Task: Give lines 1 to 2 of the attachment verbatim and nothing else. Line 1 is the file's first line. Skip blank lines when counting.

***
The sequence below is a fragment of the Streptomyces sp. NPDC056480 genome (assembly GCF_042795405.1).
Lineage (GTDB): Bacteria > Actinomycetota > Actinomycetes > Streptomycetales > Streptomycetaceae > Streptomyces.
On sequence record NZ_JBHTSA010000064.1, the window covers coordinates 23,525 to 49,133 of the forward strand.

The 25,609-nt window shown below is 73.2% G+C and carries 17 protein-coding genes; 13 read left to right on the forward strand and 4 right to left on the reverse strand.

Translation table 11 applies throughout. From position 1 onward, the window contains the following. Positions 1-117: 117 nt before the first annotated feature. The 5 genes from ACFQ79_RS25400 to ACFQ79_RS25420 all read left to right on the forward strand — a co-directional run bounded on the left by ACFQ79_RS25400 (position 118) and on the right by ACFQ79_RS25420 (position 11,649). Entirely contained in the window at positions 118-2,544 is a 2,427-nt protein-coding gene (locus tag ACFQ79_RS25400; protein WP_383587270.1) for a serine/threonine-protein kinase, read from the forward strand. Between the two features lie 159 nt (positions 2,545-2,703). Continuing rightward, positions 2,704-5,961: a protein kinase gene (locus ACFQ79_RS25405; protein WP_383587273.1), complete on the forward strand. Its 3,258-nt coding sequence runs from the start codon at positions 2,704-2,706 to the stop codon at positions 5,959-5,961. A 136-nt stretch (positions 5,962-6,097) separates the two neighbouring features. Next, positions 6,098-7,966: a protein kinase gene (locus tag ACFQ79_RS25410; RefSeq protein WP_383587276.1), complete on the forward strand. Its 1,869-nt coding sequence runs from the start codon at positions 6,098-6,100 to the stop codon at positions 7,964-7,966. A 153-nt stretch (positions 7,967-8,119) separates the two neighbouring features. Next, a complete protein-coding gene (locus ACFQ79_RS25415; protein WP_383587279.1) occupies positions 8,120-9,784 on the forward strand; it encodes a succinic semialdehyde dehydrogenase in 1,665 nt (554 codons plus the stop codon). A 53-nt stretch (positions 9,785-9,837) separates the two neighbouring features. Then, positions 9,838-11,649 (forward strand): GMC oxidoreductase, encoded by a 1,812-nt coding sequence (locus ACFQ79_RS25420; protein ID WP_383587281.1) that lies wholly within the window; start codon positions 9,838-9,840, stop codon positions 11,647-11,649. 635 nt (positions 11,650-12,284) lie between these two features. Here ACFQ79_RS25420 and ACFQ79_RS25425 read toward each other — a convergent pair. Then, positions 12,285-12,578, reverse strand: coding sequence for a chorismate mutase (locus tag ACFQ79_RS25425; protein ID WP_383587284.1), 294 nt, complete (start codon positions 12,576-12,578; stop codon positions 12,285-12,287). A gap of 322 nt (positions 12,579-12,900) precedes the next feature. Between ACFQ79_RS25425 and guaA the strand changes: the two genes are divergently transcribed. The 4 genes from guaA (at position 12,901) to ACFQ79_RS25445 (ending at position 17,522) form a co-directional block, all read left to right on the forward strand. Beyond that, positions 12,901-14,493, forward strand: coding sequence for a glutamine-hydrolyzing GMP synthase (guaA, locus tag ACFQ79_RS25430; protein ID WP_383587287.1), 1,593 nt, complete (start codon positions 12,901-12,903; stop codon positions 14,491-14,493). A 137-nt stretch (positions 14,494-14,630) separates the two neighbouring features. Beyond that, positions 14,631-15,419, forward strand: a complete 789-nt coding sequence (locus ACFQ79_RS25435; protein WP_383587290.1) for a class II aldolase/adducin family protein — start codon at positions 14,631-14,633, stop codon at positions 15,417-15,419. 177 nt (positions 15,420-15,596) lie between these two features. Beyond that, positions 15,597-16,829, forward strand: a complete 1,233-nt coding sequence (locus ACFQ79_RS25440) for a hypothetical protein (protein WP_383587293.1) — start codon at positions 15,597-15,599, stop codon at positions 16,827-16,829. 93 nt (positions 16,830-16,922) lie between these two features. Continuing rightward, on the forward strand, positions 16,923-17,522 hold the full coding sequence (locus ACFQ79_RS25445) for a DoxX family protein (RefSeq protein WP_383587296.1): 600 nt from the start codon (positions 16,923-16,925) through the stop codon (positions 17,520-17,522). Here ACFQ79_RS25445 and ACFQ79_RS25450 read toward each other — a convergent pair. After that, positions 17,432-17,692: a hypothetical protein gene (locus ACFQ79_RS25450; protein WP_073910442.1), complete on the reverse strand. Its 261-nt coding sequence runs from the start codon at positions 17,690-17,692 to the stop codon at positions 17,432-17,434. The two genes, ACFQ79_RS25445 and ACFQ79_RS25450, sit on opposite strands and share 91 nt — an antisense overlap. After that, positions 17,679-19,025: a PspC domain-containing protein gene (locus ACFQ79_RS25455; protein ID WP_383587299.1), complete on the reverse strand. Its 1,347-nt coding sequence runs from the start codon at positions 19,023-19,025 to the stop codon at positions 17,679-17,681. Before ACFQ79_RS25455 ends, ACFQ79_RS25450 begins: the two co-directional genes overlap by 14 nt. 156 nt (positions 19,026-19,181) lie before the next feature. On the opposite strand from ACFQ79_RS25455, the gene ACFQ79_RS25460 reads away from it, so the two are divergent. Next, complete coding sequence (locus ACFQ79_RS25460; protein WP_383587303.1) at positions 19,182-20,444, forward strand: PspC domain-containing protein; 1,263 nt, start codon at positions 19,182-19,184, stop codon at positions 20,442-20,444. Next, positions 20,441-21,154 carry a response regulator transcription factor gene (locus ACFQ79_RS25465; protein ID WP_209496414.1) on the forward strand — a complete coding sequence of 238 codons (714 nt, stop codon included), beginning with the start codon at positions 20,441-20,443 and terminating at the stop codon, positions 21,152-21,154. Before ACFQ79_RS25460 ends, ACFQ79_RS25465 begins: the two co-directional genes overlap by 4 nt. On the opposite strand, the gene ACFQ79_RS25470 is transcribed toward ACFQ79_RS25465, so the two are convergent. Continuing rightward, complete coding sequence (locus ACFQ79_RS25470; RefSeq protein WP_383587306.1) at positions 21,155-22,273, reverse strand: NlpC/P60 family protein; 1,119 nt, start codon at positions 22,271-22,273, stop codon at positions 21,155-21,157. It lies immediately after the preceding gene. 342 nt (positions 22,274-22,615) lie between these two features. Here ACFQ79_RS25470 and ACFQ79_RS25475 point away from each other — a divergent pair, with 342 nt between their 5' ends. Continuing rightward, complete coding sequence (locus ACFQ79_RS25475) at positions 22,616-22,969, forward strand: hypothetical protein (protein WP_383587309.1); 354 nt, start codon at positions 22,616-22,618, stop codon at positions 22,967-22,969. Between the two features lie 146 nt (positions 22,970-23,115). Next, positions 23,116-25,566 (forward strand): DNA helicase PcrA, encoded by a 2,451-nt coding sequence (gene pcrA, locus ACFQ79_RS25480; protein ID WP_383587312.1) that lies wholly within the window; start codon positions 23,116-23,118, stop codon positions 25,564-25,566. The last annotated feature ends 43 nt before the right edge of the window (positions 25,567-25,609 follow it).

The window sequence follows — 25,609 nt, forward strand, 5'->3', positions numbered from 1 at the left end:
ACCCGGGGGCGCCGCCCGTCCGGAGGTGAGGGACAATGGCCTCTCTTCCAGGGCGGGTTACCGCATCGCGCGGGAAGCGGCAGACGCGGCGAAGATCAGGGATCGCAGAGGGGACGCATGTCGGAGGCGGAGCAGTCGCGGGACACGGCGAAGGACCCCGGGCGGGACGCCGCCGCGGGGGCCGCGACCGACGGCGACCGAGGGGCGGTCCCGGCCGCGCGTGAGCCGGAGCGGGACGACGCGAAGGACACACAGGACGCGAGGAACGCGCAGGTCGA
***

The sequence below is a fragment of the Streptomyces sp. NPDC056480 genome (assembly GCF_042795405.1).
Lineage (GTDB): Bacteria > Actinomycetota > Actinomycetes > Streptomycetales > Streptomycetaceae > Streptomyces.